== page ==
The air in our atmosphere is made up of approximately 78 percent nitrogen and 21 percent oxygen. It also carries billions of tiny airborne particles. Many are harmless, but some can pose a threat.
Contaminants like dust, pollen, dander, and mold can exacerbate allergies and asthma. In recent months, the general public has become much more aware that viruses such as COVID-19 can easily spread by way of air. Indoor pollutants can also have long-term health consequences, according to the US Environmental Protection Agency (EPA).
As a result, many homeowners have been seeking out ways to improve indoor air quality (IAQ).
Improving your air quality can alleviate allergy symptoms, ward off viruses, and improve your wellbeing. Taking steps to eliminate airborne debris also shields your HVAC equipment and ductwork from dust build-up and keeps your surfaces cleaner.
Find a pro at Midwest Air Pros to help improve the indoor air quality inside your home or business in Missouri, Kansas, Iowa, and Nebraska. Our specialists can handle all your plumbing, electrical, and HVAC needs.
To improve your awareness, here are five ways you can protect yourself and other members of your household from common air quality issues:
Create an Environment That Mold Despises
Wherever there’s smoke, there’s fire. Wherever there’s water, you won’t have to look far to find mildew and mold. Be diligent about spotting water leaks, and maintain your sump pump.
Be sure your home doesn’t get too humid. Air conditioners and heat pumps do a great job balancing humidity. For extra “oomph,” you can supplement them with a portable dehumidifier in more humid areas like your basement. Also, be sure to keep all windows closed when you’re running your AC unit. Leaving them open defeats the air conditioner’s purpose and can actually contribute to humidity build-up.
Keep Out Pests
Rodent and insect infestations put everyone on edge—at any given moment, a critter could dart out from under a curtain or cabinet. These pests can also exacerbate allergy symptoms. Mice and cockroaches both produce airborne proteins that are known to trigger symptoms in people with asthma or allergies. To discourage these unwelcome guests, clean and vacuum regularly, keep your home well sealed, and don’t leave out open food or beverages.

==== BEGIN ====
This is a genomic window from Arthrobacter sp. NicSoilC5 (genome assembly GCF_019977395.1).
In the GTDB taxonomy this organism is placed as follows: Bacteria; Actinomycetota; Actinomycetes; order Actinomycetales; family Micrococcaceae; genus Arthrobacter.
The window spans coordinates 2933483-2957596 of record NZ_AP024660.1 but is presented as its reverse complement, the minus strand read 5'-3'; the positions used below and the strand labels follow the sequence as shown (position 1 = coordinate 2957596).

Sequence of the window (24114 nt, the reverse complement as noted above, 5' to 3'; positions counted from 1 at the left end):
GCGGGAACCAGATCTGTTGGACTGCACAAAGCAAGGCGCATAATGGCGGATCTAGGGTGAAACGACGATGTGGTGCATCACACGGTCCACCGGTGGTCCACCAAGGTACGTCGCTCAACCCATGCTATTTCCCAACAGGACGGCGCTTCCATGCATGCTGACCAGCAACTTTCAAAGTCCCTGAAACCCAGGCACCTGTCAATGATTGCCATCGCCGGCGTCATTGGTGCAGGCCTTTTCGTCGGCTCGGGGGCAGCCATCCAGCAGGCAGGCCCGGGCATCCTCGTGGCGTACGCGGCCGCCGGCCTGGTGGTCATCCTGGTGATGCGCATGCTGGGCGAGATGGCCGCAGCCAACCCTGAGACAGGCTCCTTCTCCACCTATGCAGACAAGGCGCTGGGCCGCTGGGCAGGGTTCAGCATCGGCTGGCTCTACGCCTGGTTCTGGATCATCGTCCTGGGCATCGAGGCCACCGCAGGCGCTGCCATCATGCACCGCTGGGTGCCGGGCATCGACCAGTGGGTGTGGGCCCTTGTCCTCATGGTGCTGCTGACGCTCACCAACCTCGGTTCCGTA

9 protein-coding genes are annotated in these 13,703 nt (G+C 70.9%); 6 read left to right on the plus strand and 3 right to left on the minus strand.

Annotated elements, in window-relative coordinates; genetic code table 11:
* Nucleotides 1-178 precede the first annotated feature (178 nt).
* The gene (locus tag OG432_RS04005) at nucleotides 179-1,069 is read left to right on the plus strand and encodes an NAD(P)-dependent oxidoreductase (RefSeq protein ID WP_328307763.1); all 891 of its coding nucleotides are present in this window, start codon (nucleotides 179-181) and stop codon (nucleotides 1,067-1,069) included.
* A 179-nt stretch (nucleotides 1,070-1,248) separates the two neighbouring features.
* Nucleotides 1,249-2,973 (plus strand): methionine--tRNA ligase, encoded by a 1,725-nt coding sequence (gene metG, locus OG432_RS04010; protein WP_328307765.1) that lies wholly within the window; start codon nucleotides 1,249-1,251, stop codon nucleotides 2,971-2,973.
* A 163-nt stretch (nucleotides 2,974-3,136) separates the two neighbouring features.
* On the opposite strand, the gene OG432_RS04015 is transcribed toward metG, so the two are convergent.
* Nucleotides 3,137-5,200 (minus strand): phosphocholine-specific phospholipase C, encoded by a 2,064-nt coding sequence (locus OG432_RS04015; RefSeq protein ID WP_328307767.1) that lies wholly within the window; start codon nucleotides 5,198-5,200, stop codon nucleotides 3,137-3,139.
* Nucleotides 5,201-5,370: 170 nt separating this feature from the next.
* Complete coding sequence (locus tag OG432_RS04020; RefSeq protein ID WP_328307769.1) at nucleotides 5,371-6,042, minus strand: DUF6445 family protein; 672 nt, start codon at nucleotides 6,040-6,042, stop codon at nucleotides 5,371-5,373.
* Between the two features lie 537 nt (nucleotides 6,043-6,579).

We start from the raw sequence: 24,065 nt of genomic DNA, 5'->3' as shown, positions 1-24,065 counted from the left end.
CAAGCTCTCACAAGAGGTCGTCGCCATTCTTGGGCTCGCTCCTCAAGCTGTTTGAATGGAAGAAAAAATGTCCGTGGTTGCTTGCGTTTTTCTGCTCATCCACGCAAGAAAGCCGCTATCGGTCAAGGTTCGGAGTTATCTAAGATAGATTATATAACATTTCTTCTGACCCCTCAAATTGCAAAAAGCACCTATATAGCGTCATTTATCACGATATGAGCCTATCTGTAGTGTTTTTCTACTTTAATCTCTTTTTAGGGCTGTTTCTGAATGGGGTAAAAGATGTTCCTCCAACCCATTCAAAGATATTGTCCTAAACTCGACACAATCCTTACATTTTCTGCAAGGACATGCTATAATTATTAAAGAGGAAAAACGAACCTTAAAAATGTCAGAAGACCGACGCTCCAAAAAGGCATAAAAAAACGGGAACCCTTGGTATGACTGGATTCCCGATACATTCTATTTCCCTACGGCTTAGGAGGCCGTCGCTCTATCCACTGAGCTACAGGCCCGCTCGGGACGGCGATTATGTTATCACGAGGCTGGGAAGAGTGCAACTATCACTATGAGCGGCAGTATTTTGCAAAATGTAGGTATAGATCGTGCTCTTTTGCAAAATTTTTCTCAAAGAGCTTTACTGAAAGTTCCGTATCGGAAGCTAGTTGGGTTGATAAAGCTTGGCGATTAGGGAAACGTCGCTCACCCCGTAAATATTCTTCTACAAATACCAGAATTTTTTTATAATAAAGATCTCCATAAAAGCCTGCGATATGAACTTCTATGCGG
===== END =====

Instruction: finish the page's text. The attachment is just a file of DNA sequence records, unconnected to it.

Install Carbon Monoxide Detectors
Carbon monoxide (CO) is an odorless chemical that can cause adverse health effects and death. It is a byproduct of combustion and can be generated by the burning of gas, propane, oil, wood, and coal. Regularly check and replace the batteries on your CO detectors and make sure they’re properly placed.
Establish an HVAC Maintenance Routine
Heating and cooling systems can improve air quality by filtering the air and balancing humidity. However, a poorly maintained HVAC unit can taint your air quality and even make you sick. Air filters need to be changed at least every 90 days—more so if you have pets or someone who smokes inside your home. Over time, they become clogged with dust and debris, leading to poor circulation and compromising your equipment.
You should also have your air ducts regularly checked for mold growth or leaks, both of which can contribute to dusty air. Additionally, you can have a specialist vacuum, clean, and rinse your ducts, restoring them to pristine condition.
Get an Air Purifier or Air Cleaner
Air cleaners regulate airborne fumes by using UV lights to kill microbes or releasing negative ions. Air purifiers, once just popular in hospitals, have gained traction in millions of American homes. The air purifier captures airborne dust, dander, bacteria, and more using a static filter. Some can catch molecules as small as 0.1 microns in size. In addition to improving air quality, air purifiers can make surfaces like tables and countertops noticeably less dusty. Both options are an excellent way to supplement your current HVAC system.
Want To Learn More?
Midwest Air Pros has a certified team of specialists committed to creating a healthy and safe home environment for you and your family. We have an expansive service area, with locations in Springfield, MO, Kansas City, MO, Des Moines, IA, Wichita, KS, and Omaha, NE. Find an HVAC pro near you online today.